India signs cooperation agreement with World Food Programme for 2023-27
Dr M Vijay Gupta, the World Food Prize Laureate, was presented the Nutra Excellence Lifetime Achievement Award, at the 10th Nutra India Summit by noted scientist Dr R A Mashelkar. Dr Gupta’s exceptional achievement of enriching the diets and lives of the world’s most impoverished families through his work in the field of development and dissemination of low-cost techniques for freshwater fish farming was recognised for awarding him the World Food Prize.
As prime architect of a ‘blue revolution’ in Asia and around the globe, Dr Gupta has increased the protein and mineral content in diets of over one million of the world’s most impoverished families. His promotion of aquaculture has contributed to the economic and social empowerment of men and women in poor and rural areas where most lack the means to improve their lives.
Dedicated to improving the world’s fish supply he has built a global network of like-minded scientists, managers, and leaders. The millions whom his work has impacted span continents and range from international experts to landless farmers. His novel techniques increased average annual fish production in India from 0.5 tonnes per hectare in the early 1970s to between 2 to 10 tonnes per hectare. The carp varieties he introduced in Vietnam currently make up 30 to 40% of all freshwater fish production.
A biologist hailing from Bapatla in the then Andhra Pradesh, Dr Gupta began his career in 1962 researching how to bring the benefits of fish production to poor farmers. He was Assistant Director General at World Fish, an international fisheries research institute under the Consultative Group on International Agricultural Research (CGIAR) based at Penang in Malaysia till his retirement. In conversation with NuFFooDS Spectrum Dr Gupta talked about his inspiration to work in the field of fresh water fish farming and expressed his views on issues related to that.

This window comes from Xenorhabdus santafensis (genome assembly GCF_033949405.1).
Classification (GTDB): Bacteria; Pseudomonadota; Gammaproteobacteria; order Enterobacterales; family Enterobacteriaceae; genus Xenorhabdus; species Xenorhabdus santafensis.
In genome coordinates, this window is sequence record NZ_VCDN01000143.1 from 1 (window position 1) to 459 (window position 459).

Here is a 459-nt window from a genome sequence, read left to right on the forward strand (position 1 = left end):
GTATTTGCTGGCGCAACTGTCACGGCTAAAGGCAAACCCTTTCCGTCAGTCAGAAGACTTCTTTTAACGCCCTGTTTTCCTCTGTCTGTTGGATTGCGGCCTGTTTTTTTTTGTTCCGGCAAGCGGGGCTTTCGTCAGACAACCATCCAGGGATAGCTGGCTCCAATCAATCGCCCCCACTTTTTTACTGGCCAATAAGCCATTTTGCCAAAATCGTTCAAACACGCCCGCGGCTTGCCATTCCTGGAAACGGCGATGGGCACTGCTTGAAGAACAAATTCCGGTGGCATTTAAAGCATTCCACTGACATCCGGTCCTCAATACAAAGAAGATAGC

What inspired you to work in the area of fisheries?
I come from coastal Andhra Pradesh. From childhood I had been seeing poor fishermen who were not sure if they and their families would get to eat in the night because it all depended on how much catch they would have. And over the years the fish catches had been declining. Due to this I got interested in looking if science could help them improve their livelihood. And that is how I got interested and joined fisheries research with Indian Council for Agriculture Research.
In those days – 60s and 70s – people were fishing in rivers and sea. So farming of fish was not taken seriously. Slowly there was over exploitation of stock – both inland water – river and also sea. It was realised that we cannot depend on these wild catches, like agriculture we have to go for aquaculture. That is how I moved to fish farming in 1970s. Production at that time was very low.